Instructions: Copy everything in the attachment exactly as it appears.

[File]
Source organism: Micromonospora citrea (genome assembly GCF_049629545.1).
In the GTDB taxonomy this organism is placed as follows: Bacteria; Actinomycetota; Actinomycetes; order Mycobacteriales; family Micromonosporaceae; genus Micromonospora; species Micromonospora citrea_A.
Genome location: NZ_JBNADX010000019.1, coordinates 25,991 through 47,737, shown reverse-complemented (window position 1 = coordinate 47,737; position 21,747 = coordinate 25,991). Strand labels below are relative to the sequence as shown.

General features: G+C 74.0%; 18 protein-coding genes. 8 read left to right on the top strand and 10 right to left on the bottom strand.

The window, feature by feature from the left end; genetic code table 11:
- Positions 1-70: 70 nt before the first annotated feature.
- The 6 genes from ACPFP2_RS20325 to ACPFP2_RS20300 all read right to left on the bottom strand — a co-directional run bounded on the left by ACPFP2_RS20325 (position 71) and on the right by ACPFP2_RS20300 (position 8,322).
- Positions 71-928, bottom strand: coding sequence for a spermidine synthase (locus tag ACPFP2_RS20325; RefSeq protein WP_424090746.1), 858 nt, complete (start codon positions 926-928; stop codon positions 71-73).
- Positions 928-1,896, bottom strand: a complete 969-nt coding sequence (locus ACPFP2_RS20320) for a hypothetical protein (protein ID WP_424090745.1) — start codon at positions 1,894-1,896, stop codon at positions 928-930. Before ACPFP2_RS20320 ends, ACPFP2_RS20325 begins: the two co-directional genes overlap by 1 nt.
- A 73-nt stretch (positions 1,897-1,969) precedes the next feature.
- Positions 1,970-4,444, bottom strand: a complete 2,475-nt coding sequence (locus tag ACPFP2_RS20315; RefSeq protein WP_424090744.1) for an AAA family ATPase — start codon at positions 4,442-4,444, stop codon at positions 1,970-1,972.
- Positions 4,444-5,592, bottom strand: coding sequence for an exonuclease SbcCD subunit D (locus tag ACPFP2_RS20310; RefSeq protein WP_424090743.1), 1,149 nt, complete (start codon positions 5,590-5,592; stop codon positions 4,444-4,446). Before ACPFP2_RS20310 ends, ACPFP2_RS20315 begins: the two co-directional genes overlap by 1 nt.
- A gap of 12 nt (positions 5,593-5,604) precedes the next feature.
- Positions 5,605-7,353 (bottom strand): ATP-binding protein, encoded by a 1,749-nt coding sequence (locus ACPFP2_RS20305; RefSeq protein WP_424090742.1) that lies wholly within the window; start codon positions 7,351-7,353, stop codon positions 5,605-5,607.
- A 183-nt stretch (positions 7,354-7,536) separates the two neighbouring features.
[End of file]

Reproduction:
Source organism: Micromonospora citrea (genome assembly GCF_049629545.1).
In the GTDB taxonomy this organism is placed as follows: Bacteria; Actinomycetota; Actinomycetes; order Mycobacteriales; family Micromonosporaceae; genus Micromonospora; species Micromonospora citrea_A.
Genome location: NZ_JBNADX010000019.1, coordinates 25,991 through 47,737, shown reverse-complemented (window position 1 = coordinate 47,737; position 21,747 = coordinate 25,991). Strand labels below are relative to the sequence as shown.

General features: G+C 74.0%; 18 protein-coding genes. 8 read left to right on the top strand and 10 right to left on the bottom strand.

The window, feature by feature from the left end; genetic code table 11:
- Positions 1-70: 70 nt before the first annotated feature.
- The 6 genes from ACPFP2_RS20325 to ACPFP2_RS20300 all read right to left on the bottom strand — a co-directional run bounded on the left by ACPFP2_RS20325 (position 71) and on the right by ACPFP2_RS20300 (position 8,322).
- Positions 71-928, bottom strand: coding sequence for a spermidine synthase (locus tag ACPFP2_RS20325; RefSeq protein WP_424090746.1), 858 nt, complete (start codon positions 926-928; stop codon positions 71-73).
- Positions 928-1,896, bottom strand: a complete 969-nt coding sequence (locus ACPFP2_RS20320) for a hypothetical protein (protein ID WP_424090745.1) — start codon at positions 1,894-1,896, stop codon at positions 928-930. Before ACPFP2_RS20320 ends, ACPFP2_RS20325 begins: the two co-directional genes overlap by 1 nt.
- A 73-nt stretch (positions 1,897-1,969) precedes the next feature.
- Positions 1,970-4,444, bottom strand: a complete 2,475-nt coding sequence (locus tag ACPFP2_RS20315; RefSeq protein WP_424090744.1) for an AAA family ATPase — start codon at positions 4,442-4,444, stop codon at positions 1,970-1,972.
- Positions 4,444-5,592, bottom strand: coding sequence for an exonuclease SbcCD subunit D (locus tag ACPFP2_RS20310; RefSeq protein WP_424090743.1), 1,149 nt, complete (start codon positions 5,590-5,592; stop codon positions 4,444-4,446). Before ACPFP2_RS20310 ends, ACPFP2_RS20315 begins: the two co-directional genes overlap by 1 nt.
- A gap of 12 nt (positions 5,593-5,604) precedes the next feature.
- Positions 5,605-7,353 (bottom strand): ATP-binding protein, encoded by a 1,749-nt coding sequence (locus ACPFP2_RS20305; RefSeq protein WP_424090742.1) that lies wholly within the window; start codon positions 7,351-7,353, stop codon positions 5,605-5,607.
- A 183-nt stretch (positions 7,354-7,536) separates the two neighbouring features.